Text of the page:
If you have to terminate an employee, don’t fall into a trap that can easily lead to a lawsuit. If the employee is being let go for fiscal reasons, note that in your files—and include a thorough and detailed justification. Likewise, document it thoroughly if the employee is being terminated for performance issues.
Don’t, however, provide conflicting reasons or drop one when the employee or the EEOC asks for details.
Here’s why you need to pick a reason and stick with it: If other things have been going on (such as possible harassment or discriminatory statements), the court may view shifting reasons for the termination, plus the other events, as adding up to proof of discrimination.
Recent case: Zafar Hasan, a Muslim of Indian descent, worked for a law firm as an associate attorney. He received good evaluations and plenty of work assignments before the Sept. 11 terrorist attacks.
Then things changed. First, on the day of the attacks, another attorney said he heard a law firm partner say, “Those people don’t belong here … they should kick them all out.” Then Hasan, who was interviewed by local newspapers about Islam, posted the positive articles on his door. That’s when another partner warned him to be “careful” and “not to upset any sacred cows.”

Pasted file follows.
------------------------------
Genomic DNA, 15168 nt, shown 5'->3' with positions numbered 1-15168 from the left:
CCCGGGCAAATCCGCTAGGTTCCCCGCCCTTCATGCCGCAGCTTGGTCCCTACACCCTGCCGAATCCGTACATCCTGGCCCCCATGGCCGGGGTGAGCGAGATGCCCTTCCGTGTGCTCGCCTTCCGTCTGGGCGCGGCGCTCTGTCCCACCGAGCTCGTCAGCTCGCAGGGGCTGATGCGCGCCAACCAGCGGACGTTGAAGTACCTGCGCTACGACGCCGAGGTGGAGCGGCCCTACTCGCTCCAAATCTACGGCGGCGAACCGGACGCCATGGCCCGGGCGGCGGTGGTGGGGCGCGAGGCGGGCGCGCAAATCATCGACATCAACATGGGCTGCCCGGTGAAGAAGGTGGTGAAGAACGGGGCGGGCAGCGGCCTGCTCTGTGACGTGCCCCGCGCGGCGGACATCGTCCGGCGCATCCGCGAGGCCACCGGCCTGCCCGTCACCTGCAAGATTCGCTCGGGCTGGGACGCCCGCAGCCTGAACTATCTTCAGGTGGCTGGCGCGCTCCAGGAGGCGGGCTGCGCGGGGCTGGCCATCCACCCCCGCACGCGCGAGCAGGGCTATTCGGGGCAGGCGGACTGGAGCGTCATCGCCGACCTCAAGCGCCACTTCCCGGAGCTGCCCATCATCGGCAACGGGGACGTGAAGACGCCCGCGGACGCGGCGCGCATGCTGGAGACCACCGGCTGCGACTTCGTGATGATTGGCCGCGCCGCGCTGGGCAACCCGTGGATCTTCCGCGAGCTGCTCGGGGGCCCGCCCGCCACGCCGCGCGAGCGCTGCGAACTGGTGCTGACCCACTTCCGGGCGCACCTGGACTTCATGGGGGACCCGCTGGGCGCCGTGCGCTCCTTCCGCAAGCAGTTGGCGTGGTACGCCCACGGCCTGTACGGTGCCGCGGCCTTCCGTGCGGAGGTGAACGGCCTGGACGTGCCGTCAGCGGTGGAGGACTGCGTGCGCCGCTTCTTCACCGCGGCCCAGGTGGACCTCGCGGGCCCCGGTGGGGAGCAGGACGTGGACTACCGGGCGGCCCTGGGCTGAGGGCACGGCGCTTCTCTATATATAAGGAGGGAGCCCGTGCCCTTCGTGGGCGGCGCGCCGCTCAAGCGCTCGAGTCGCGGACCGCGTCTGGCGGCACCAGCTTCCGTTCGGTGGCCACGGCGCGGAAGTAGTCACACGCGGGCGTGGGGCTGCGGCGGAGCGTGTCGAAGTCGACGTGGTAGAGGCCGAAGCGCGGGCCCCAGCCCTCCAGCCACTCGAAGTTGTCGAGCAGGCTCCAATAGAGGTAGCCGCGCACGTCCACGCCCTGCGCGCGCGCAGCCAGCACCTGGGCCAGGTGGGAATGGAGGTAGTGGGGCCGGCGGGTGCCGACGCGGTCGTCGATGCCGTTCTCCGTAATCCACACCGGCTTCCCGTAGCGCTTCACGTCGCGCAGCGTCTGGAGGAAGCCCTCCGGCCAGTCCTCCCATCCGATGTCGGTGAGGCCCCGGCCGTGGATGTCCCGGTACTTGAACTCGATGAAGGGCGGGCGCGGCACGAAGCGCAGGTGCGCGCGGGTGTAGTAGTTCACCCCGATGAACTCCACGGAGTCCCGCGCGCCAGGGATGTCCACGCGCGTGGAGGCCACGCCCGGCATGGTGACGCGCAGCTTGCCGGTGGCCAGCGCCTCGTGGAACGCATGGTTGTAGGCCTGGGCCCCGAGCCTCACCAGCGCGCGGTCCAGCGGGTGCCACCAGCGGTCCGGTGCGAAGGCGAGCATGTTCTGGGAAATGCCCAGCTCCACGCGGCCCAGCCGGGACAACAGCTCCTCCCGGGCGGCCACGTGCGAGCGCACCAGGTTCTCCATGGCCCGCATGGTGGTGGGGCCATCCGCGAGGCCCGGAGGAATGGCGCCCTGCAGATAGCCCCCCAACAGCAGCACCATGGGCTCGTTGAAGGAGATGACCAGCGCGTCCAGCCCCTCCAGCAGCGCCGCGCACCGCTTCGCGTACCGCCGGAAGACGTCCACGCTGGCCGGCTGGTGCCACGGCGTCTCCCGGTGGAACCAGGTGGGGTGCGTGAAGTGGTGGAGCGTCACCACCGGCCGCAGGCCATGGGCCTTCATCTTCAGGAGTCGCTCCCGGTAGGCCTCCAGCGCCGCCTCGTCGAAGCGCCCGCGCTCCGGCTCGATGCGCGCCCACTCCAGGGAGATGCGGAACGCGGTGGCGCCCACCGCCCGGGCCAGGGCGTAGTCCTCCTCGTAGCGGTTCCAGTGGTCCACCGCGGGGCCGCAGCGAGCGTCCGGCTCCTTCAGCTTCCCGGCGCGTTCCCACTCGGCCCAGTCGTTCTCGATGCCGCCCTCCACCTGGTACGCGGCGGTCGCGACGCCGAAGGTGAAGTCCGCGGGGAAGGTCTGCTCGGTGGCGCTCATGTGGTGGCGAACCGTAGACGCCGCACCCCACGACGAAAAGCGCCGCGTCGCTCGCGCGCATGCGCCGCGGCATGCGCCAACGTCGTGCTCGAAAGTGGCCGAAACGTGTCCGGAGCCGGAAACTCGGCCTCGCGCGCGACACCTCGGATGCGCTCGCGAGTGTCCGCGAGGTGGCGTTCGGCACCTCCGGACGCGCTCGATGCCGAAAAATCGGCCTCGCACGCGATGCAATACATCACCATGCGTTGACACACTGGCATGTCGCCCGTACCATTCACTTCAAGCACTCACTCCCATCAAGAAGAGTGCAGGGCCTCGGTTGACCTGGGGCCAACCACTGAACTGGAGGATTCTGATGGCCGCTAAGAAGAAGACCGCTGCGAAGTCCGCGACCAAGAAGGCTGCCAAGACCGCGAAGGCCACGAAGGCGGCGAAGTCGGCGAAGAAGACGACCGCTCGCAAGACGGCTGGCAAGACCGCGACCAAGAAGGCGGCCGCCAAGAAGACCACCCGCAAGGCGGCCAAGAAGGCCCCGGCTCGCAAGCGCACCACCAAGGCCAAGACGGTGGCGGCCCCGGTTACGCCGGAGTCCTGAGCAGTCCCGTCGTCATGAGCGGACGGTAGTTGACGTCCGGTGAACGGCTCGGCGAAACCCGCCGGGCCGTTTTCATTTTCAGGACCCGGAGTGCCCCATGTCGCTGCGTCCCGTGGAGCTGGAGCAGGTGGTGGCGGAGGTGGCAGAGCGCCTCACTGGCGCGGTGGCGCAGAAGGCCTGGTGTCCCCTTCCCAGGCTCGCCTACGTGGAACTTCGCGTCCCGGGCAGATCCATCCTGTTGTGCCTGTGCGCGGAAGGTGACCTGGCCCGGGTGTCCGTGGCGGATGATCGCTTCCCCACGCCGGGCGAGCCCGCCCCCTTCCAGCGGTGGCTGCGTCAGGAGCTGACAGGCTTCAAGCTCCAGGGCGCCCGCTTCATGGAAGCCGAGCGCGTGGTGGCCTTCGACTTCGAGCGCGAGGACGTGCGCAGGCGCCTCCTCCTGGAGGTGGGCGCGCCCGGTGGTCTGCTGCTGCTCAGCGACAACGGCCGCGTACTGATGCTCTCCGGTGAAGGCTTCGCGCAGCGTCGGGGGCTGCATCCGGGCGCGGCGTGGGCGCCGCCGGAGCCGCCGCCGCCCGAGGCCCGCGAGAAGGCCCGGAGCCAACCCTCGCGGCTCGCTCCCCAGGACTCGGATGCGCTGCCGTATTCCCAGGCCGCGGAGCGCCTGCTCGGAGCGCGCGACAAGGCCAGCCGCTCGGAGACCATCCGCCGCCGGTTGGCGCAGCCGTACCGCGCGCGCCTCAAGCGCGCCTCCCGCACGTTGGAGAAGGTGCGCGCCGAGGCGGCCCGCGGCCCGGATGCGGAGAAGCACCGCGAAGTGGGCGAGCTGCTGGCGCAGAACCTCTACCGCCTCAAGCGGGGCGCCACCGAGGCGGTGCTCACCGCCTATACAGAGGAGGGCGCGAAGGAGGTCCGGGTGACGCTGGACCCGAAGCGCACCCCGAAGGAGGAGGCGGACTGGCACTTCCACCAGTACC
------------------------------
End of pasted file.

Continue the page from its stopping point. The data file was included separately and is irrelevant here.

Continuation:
Then, Hasan began receiving fewer assignments and a series of poor evaluations. The firm terminated him. First it claimed it fired him for , but then cited economic reasons, claiming it didn’t have enough work.
Hasan sued, and the trial court tossed out his case.
Now the 7th Circuit Court of Appeals has reinstated the lawsuit. It said the anti-Muslim statements alone were not enough, but when they were added to the shifting explanations, the total picture was direct evidence of discrimination. (Hasan v. Foley & Lardner, No. 07-3025, 7th Cir., 2008)
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